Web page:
One of the first recorded incidences of racial and ethnic profiling occurred in 1215 when Pope Innocent III decreed that, “Jews and Saracens [Muslims] of both sexes in every Christian province and at all times shall be marked off in the eyes of the public from other peoples through the character of their dress.” Following the decree, the use of badges became widespread throughout Europe and continued until very late in the eighteenth century.
In September 1939, seven hundred and twenty-four years after Pope Innocent’s decree, authorities in Poland announced that, “We are returning to the Middle Ages. The yellow patch once again becomes a part of Jewish dress. Today an order was announced that all Jews, no matter what age or sex, have to wear a band of "Jewish-yellow.” Two years later, on September 1, 1941, badges were issued to Jews within Germany as well as occupied Poland. This badge was the yellow Star of David with the word "Jude" ("Jew") and worn on the left side of the chest.
Now, Arizona’s legislature has passed a bill that would require police officers to check the immigration status of anyone if there is a “reasonable suspicion” that person may be in the country illegally. Republican governor Jan Brewer is deciding whether to sign the bill. “Reasonable suspicion” is not clearly defined. But it’s obvious that anyone who “looks” Latino, just like anyone who looked Jewish, could be stopped and required to produce documentation proving they are legally in the country.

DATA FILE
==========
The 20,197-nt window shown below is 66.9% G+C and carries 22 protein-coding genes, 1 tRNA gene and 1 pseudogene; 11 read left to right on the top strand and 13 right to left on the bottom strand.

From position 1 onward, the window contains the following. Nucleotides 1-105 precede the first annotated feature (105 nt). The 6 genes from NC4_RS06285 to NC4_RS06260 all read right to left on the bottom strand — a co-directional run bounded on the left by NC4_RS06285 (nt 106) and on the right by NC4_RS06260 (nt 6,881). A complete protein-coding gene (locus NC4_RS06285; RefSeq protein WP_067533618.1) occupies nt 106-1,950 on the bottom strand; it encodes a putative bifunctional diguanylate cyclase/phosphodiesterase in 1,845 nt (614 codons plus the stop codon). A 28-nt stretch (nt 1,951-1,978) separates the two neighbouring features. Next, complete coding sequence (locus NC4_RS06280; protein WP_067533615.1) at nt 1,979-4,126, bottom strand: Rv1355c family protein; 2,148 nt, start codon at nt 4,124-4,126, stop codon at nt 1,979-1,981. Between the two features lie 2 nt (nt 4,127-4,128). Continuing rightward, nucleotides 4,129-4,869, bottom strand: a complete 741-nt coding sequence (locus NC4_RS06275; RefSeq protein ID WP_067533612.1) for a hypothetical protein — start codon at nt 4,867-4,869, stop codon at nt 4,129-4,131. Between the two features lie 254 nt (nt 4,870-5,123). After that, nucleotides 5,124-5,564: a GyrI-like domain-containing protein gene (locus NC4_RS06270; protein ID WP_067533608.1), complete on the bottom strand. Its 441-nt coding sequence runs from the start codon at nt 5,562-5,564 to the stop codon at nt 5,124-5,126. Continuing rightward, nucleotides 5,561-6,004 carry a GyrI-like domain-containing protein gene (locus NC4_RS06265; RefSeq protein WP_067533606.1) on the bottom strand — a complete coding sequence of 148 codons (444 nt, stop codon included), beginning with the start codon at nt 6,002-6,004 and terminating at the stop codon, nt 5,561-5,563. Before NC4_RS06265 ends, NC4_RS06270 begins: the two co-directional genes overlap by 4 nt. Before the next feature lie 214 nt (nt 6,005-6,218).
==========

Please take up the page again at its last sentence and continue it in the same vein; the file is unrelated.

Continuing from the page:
Under current federal law, states and local agencies can voluntarily sign up with the US Immigration and Customs Enforcement (ICE) agency to act with federal authority in enforcing US immigration laws only while making arrests for local or state crimes. The Arizona measure would drop that key stipulation and compel police to pick up illegal immigrants “when practicable.” Citizens could even sue officials to compel such enforcement.
With no safeguards against illegal profiling by police who may be prejudiced against Latino immigrants, the measure would most certainly lead to civil rights abuses and might undermine efforts in Congress to solve the problem of more than 10 million illegal immigrants living in the US. In addition, if Latinos fear arbitrary detention by police, they will no doubt be less likely to cooperate or assist law enforcement in targeting criminals.
Not surprisingly, the Hebrew Immigrant Aid Society, the American Jewish Committee, and the Jewish Council for Public Affairs have sent a letter to Arizona's governor urging her to veto the bill. If passed, they said the bill "would make state and local law enforcement officers' jobs nearly impossible, and would bring us further from, not closer to, the goal we all share of making our communities safer." The bill would also “cause hardship to countless Arizona residents -- U.S. citizens, legal immigrants, and undocumented immigrants alike -- who if this law is passed will live under a cloud of suspicion and fear."
Arizona’s actions should be a wakeup call to the President and Congress. They must act quickly to reform our immigration system before states are allowed to return to those wonderful years of racial and ethnic profiling.